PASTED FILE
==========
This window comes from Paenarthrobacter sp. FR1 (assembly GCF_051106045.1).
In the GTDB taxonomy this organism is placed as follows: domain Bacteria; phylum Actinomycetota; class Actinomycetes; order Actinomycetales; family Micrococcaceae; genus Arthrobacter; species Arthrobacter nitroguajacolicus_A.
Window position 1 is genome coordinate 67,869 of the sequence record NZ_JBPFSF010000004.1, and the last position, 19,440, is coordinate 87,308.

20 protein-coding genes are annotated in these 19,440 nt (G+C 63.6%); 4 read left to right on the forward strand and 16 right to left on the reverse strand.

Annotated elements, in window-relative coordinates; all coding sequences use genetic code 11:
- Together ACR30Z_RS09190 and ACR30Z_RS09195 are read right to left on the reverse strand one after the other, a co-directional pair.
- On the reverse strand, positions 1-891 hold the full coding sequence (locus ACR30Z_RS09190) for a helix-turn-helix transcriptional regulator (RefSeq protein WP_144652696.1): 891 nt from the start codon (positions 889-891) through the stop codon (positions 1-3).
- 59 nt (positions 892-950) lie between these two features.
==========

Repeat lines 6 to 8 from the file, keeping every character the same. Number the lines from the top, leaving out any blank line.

- Together ACR30Z_RS09190 and ACR30Z_RS09195 are read right to left on the reverse strand one after the other, a co-directional pair.
- On the reverse strand, positions 1-891 hold the full coding sequence (locus ACR30Z_RS09190) for a helix-turn-helix transcriptional regulator (RefSeq protein WP_144652696.1): 891 nt from the start codon (positions 889-891) through the stop codon (positions 1-3).
- 59 nt (positions 892-950) lie between these two features.